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Opinion

Strong evidence against capital punishment

Just this week Arkansas Attorney General Leslie Rutledge was almost gleeful in stating her intent to set execution dates for several inmates on the state’s death row. I worry about people who think capital punishment represents the great pinnacle of justice. Given her demonstrated proclivities to shill for all manner other ultra-conservative, anti-science and anti-environmental causes, the fact that she champions an ineffectual and draconian punishment philosophy is nauseatingly predictable. At least she’s consistent.

Justice and Freddie Gray

Local prosecutors, being elected to office, are subject to the rule of the people. Their decisions, however, are not — or at least they shouldn’t be. Any state’s attorney or district attorney worthy of the office gives public opinion about particular cases exactly the weight it deserves: zero.

Fiddling around, ignoring problems

You know the story about Nero fiddling while Rome burned? It didn’t actually happen, but it illustrates a point about leaders crazily ignoring a problem. These days, no illustration is needed. The government’s largest programs, Social Security and Medicare, are not burning up, but their problems are being ignored.

A growing family farm

A few weeks ago I wrote about a small gardening project I had undertaken. I built planter boxes and trellises against my old shed. I planted gourds, moonflowers and pumpkins in the boxes. The gourds and moonflowers are now snaking their way slowly up the trellises. I am hopeful that the summer will yield many flowers and alien-looking fruit.

First ladies independent and important

The old sentiment “behind every successful man is a strong woman” is a tad antiquated in an era when a woman is the putative presidential nominee of a major political party. Strength, intellect, creativity and rectitude have always been equally distributed across genders. Only in recent years has American culture finally begun to embrace that fact.

After Orlando, Exercises in Irrelevancy

In the aftermath of the mass shooting in Orlando, our leaders have shown a talent for devising remedies that are clear, simple and irrelevant. One politician after another has stepped forward with remedies that would not actually have stopped or appreciably hindered Omar Mateen from carrying out his slaughter.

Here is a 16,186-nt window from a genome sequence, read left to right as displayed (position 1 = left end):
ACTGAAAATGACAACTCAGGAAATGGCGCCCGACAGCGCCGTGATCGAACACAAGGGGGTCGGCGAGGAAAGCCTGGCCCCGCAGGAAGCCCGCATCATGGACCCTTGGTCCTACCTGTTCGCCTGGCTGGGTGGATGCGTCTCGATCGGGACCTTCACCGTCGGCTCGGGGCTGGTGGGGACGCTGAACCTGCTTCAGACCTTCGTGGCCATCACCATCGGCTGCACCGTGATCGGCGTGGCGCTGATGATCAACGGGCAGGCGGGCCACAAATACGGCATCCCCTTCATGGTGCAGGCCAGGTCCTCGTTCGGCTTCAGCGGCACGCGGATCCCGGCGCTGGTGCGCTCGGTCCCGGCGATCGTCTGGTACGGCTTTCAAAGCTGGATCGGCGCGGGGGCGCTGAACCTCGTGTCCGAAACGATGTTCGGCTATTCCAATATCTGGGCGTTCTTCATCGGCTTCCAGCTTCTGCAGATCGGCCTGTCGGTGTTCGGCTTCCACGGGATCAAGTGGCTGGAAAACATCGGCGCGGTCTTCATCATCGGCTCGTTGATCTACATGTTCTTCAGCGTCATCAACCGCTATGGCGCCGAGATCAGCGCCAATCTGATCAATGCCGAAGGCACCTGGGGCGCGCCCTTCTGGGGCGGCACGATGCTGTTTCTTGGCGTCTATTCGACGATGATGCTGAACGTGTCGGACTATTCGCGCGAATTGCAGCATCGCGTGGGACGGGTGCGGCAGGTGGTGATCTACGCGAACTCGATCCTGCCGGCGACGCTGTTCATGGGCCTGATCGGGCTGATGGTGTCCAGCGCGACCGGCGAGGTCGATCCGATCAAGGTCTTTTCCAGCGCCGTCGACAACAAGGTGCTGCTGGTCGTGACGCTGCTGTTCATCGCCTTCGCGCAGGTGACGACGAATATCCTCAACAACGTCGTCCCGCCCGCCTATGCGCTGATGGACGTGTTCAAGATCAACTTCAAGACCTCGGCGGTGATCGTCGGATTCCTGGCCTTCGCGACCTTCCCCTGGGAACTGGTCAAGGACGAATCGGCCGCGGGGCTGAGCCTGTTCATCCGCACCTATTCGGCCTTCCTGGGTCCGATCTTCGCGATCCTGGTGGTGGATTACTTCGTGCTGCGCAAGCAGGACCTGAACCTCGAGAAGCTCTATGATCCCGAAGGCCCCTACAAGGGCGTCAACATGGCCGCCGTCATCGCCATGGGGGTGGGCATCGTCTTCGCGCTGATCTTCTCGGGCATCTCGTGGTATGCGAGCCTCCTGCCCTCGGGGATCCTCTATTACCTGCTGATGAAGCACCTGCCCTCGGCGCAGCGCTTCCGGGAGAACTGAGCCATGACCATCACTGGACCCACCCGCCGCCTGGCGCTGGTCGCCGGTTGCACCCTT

Hope on wispy branches

The fragility of life is one of the most explored topics in literature. This week I have confronted a situation that made me keenly aware of the perilous balance between this realm and the next. I know the inevitable conclusion of all Earthly matters, but the struggle to process this solemn truth is seldom easy.

Seeking jets for peace

In a recent editorial we noted the anniversary of U.S. astronaut Alan Shepard’s flight into space. His brief foray into the outer atmosphere was propelled as much by fear of Soviet technological advances as it was the enormous rocket underneath his Freedom 7 capsule.

Looking on the bright side in 2016

This presidential election is producing two major party nominees with extremely high unfavorable ratings. You’re probably either a big fan of either Donald Trump or Hillary Clinton, or you dislike them both a lot. If you’re part of that large latter group, you might think this presidential election is a disaster.

Obama and Trump at Hiroshima

In early August, 1945, a 19-year-old Navy ensign sailed from California to take part in the invasion of Japan. Those on board the vessel didn’t know if they would live to see the end of the war. But suddenly, as they were en route, Japan surrendered.

Mall trajectory perhaps inevitable

The last thing the beleaguered Pines mall needs is one more controversy. Even so, that’s what it’s facing. As recently reported by The Commercial, at least two former employees of a “new” restaurant in the mall have filed complaints with the National Labor Relations Board, alleging that they were not paid for time they had worked there.

Term papers cause dissonance

It’s that time in the Spring semester most college professors dread: grading of final papers. In many instances we assign term papers because we feel we must. Students should learn how to do basic research and report the results in a cogent and succinct fashion. They should learn how to properly follow formatting guides. They should learn how to compose paragraphs that flow one into the next, forming a story that is compelling and complete.